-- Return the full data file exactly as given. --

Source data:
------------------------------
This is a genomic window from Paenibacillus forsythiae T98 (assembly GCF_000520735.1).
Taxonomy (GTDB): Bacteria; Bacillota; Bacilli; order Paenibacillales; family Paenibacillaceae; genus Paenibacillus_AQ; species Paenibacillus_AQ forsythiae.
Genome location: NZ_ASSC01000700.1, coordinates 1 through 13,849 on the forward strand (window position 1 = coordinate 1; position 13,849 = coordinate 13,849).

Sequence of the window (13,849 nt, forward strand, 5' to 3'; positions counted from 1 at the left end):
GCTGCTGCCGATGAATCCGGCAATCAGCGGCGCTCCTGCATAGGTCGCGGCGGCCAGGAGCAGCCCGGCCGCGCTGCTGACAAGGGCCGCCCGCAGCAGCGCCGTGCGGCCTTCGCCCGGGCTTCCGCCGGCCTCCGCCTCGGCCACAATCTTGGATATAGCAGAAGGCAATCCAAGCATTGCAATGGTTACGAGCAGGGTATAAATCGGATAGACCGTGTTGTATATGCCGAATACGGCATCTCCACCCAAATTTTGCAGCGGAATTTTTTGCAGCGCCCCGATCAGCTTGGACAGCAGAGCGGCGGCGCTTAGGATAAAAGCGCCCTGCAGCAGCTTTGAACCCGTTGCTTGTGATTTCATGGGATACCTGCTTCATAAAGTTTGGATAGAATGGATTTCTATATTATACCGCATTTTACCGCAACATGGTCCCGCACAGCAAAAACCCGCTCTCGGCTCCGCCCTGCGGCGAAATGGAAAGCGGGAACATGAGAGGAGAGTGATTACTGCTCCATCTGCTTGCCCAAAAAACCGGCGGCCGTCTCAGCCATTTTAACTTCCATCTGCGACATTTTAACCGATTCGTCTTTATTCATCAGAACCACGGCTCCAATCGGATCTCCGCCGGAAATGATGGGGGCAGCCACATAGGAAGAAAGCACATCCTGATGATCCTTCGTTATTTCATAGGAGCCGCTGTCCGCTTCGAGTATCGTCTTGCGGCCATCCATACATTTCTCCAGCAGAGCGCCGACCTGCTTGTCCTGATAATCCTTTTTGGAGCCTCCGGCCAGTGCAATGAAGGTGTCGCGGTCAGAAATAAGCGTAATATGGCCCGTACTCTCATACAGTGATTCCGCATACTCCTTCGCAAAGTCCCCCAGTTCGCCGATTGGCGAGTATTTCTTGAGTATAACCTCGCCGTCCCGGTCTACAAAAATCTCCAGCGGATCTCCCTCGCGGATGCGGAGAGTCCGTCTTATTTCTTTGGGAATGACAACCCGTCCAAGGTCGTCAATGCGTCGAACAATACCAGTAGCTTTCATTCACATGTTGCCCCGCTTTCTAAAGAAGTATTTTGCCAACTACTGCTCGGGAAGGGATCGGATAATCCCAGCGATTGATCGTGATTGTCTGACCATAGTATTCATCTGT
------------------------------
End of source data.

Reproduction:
This is a genomic window from Paenibacillus forsythiae T98 (assembly GCF_000520735.1).
Taxonomy (GTDB): Bacteria; Bacillota; Bacilli; order Paenibacillales; family Paenibacillaceae; genus Paenibacillus_AQ; species Paenibacillus_AQ forsythiae.
Genome location: NZ_ASSC01000700.1, coordinates 1 through 13,849 on the forward strand (window position 1 = coordinate 1; position 13,849 = coordinate 13,849).

Sequence of the window (13,849 nt, forward strand, 5' to 3'; positions counted from 1 at the left end):
GCTGCTGCCGATGAATCCGGCAATCAGCGGCGCTCCTGCATAGGTCGCGGCGGCCAGGAGCAGCCCGGCCGCGCTGCTGACAAGGGCCGCCCGCAGCAGCGCCGTGCGGCCTTCGCCCGGGCTTCCGCCGGCCTCCGCCTCGGCCACAATCTTGGATATAGCAGAAGGCAATCCAAGCATTGCAATGGTTACGAGCAGGGTATAAATCGGATAGACCGTGTTGTATATGCCGAATACGGCATCTCCACCCAAATTTTGCAGCGGAATTTTTTGCAGCGCCCCGATCAGCTTGGACAGCAGAGCGGCGGCGCTTAGGATAAAAGCGCCCTGCAGCAGCTTTGAACCCGTTGCTTGTGATTTCATGGGATACCTGCTTCATAAAGTTTGGATAGAATGGATTTCTATATTATACCGCATTTTACCGCAACATGGTCCCGCACAGCAAAAACCCGCTCTCGGCTCCGCCCTGCGGCGAAATGGAAAGCGGGAACATGAGAGGAGAGTGATTACTGCTCCATCTGCTTGCCCAAAAAACCGGCGGCCGTCTCAGCCATTTTAACTTCCATCTGCGACATTTTAACCGATTCGTCTTTATTCATCAGAACCACGGCTCCAATCGGATCTCCGCCGGAAATGATGGGGGCAGCCACATAGGAAGAAAGCACATCCTGATGATCCTTCGTTATTTCATAGGAGCCGCTGTCCGCTTCGAGTATCGTCTTGCGGCCATCCATACATTTCTCCAGCAGAGCGCCGACCTGCTTGTCCTGATAATCCTTTTTGGAGCCTCCGGCCAGTGCAATGAAGGTGTCGCGGTCAGAAATAAGCGTAATATGGCCCGTACTCTCATACAGTGATTCCGCATACTCCTTCGCAAAGTCCCCCAGTTCGCCGATTGGCGAGTATTTCTTGAGTATAACCTCGCCGTCCCGGTCTACAAAAATCTCCAGCGGATCTCCCTCGCGGATGCGGAGAGTCCGTCTTATTTCTTTGGGAATGACAACCCGTCCAAGGTCGTCAATGCGTCGAACAATACCAGTAGCTTTCATTCACATGTTGCCCCGCTTTCTAAAGAAGTATTTTGCCAACTACTGCTCGGGAAGGGATCGGATAATCCCAGCGATTGATCGTGATTGTCTGACCATAGTATTCATCTGT